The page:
Internet Marketing & SEO

Correct Tracking of Sub Domains in Google Analytics

Using a Single GA (Analytics) Tracking Code to Track Multiple Domains

Many organizations use sob-domains to link related web resources under a single domain. Some examples include:

  •         A blog subdomain –
  •         An online store –

There are of course many other examples but for our example, I am going to focus on a scenario of a company website connected to an online store. In our example, these two resources are hosted in separate locations. The company website - - runs on a content management system and the online store – - on Magento a dedicated ecommerce platform.

That GA Tracking Code

At first, it would seem obvious to use a separate tracking code for each website, which will work but will not produce optimal results. Besides making reporting difficult, the multiple tracking code option also closes the door on a critical metric – the tracking of visits across domains. Think of how useful it could be to know when visitors click thru from the content website to the shop. For example, when responding to a Buy Now call-to-action that opens on a shopping page.

This makes the use of a single Google Analytics tracking code the best option.

Setting Up a Single Tracking Code across Multiple Domains

This method of tracking results in all visits to the domain and its sub-domain(s) to be recorded together. You can still view results separately, however, using views. One caveat is to ensure that the views you create do not inadvertently hide some data. The way to prevent this is to leave the default view usually called ‘All Web Site Data’ untouched and to make a copy of it to use as your master view.

Once you have created you master view you can apply filters and enable Site Search to it, leaving you with a permanent backup in the form of your All Web Site Data view.

Step 1: Create your Master View.

Navigate to Admin and look for View Settings, near the top right side of the Admin page. (Check to see if there are already additional views setup, by clicking on the View dropdown, which will show all existing views)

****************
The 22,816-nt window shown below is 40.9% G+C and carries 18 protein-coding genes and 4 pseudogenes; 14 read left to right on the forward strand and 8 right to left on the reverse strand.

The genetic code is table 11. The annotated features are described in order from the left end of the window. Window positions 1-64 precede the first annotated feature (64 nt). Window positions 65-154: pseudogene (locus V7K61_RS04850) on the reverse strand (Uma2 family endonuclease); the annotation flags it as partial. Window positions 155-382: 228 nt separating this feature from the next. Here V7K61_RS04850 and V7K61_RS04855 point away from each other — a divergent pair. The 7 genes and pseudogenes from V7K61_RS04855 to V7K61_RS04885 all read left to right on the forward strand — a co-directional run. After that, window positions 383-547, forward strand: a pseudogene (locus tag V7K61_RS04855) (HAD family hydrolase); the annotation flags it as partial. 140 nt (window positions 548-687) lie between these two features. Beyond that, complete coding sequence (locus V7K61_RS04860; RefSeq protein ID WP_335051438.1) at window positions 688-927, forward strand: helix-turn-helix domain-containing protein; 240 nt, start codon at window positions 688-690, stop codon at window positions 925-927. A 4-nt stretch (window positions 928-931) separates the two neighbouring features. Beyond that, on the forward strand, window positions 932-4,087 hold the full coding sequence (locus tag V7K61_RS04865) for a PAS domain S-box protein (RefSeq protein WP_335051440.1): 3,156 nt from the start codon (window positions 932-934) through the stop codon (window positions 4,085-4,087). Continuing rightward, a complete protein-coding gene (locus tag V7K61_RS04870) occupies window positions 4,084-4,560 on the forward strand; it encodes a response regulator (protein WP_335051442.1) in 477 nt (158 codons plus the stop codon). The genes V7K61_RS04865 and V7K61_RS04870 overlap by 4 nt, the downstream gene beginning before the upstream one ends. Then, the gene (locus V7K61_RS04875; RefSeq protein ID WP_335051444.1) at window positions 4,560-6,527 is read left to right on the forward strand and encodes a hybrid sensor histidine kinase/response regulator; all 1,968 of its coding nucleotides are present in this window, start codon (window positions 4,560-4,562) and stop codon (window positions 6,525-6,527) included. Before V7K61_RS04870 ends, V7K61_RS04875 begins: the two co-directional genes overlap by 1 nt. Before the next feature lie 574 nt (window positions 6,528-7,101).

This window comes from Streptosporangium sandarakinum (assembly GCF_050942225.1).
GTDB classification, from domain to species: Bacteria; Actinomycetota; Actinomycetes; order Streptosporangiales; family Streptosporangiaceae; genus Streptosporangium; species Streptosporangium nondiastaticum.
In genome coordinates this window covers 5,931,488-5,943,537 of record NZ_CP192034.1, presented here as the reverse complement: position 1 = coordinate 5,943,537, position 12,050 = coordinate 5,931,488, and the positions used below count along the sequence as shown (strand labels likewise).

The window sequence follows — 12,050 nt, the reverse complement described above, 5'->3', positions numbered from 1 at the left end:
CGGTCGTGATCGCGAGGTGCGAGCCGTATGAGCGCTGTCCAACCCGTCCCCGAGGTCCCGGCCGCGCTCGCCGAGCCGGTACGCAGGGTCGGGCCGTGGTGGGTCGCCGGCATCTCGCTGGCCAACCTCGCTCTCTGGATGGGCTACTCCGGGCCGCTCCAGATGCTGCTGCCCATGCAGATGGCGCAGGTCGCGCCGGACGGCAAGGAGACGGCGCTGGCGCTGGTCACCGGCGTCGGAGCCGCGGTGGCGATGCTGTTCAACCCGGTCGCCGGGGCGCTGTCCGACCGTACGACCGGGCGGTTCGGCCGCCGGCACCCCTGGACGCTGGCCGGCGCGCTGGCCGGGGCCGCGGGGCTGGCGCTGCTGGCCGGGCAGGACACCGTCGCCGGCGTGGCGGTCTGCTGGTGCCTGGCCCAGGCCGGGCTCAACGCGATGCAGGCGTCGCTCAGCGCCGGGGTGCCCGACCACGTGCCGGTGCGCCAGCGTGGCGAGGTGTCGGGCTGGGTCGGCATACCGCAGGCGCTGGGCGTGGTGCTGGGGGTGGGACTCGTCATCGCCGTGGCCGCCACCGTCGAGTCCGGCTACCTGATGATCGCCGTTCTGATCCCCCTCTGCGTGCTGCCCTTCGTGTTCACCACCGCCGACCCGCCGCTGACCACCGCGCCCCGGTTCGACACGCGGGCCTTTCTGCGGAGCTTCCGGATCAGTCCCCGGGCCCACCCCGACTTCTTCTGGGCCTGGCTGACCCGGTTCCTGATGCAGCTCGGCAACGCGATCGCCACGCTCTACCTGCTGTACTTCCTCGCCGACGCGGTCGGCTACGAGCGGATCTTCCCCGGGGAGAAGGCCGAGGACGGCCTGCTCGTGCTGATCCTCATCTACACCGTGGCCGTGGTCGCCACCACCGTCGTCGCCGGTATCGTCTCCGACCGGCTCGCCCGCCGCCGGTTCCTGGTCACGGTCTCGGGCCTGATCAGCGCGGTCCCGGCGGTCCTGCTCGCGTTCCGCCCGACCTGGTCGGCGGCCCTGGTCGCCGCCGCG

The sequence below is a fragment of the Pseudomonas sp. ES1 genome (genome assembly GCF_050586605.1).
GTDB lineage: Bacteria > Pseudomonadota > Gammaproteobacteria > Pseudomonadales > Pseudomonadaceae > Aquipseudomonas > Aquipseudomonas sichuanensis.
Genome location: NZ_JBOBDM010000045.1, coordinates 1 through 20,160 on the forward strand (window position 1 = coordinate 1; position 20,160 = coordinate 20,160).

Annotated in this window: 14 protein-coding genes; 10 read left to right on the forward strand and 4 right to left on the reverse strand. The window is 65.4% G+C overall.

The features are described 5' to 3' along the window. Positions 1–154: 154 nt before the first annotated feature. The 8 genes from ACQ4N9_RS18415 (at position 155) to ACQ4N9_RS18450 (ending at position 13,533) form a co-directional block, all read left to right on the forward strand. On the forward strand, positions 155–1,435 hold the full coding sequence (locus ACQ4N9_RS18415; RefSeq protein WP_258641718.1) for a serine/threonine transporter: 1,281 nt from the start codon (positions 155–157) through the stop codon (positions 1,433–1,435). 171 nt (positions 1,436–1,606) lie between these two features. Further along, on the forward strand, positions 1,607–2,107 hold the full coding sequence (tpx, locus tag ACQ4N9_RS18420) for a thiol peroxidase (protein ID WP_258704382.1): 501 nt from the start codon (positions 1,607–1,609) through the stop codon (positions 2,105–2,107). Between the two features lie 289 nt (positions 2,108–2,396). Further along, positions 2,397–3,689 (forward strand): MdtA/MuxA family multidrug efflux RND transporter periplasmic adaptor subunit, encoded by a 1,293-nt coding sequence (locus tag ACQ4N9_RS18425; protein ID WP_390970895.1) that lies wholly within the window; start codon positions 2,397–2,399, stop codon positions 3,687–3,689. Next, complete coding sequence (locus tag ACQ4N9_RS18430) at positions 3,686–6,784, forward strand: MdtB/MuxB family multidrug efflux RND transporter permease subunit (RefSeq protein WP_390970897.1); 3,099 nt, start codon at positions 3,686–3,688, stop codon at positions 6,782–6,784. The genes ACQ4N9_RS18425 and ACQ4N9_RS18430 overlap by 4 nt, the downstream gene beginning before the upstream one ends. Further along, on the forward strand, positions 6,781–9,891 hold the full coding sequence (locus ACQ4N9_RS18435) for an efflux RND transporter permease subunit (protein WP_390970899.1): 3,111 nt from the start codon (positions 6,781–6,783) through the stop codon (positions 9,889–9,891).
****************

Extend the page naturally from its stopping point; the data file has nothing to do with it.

Click on View Settings and you will see a Copy View button on the top right of your screen. Click that and give your view a name – in this case Master or Master View. After you have clicked the Copy View button, the new view will be loaded and you can configure it. If you have a search box on your site make sure you set Site Search Tracking to on. (Be aware that you may still need to specify parameters for this)

Step 2: Referral Exclusion List

Adding your main domain to the view’s referral exclusion list prevents artificial inflation of reported sessions. Without this setting, a user who moves from to our shop on will trigger a new session in Analytics.

To keep your numbers real, add an exclusion for the domain

Navigate to Admin – Tracking Info (it is usually top left near to Property Settings).  Then select Referral Exclusion List. Then add an exclusion for your top domain, which in our case is

Step 3: Setup a View for our Main Website

In our case, the view we created in Step 1 will show the combined traffic of our two domains. To see individual traffic reports from each of these websites, we need two more views to separate out the results.

First, create a new copy of the Master View; call it Main Website or Content Site or anything that makes sense in your situation. You should now have at least three views.

Add a filter to your new view to screen out all traffic not from the main domain. Navigate to Admin – All Filters. Then add a filter to the Main Website view. The filter should be setup as a Predefined Filter and should specify:

  •         Include only
  •         Traffic to the hostname
  •         That contains
  •         Hostname =

Step 4: Setup a View for our Shop

Now create another copy of the Master View we created in Step 1; let’s call the view Shop. You should now have at least four views.

Add a filter to screen out all traffic not from our domain. Navigate to Admin – All Filters and add a filter to the Shop view. The filter should be a Predefined Filter and should specify:

  •         Include only
  •         Traffic to the hostname
  •         That contains
  •         Hostname = shop.

This should filter out all non-shop traffic for the Shop view.

That’s It

You should now be ready to start watching your stats.


Much of the planning of this article came from a really good post on the subject called Guide to Tracking Multiple Subdomains in Google Analytics – by Eric W. Mobley here:


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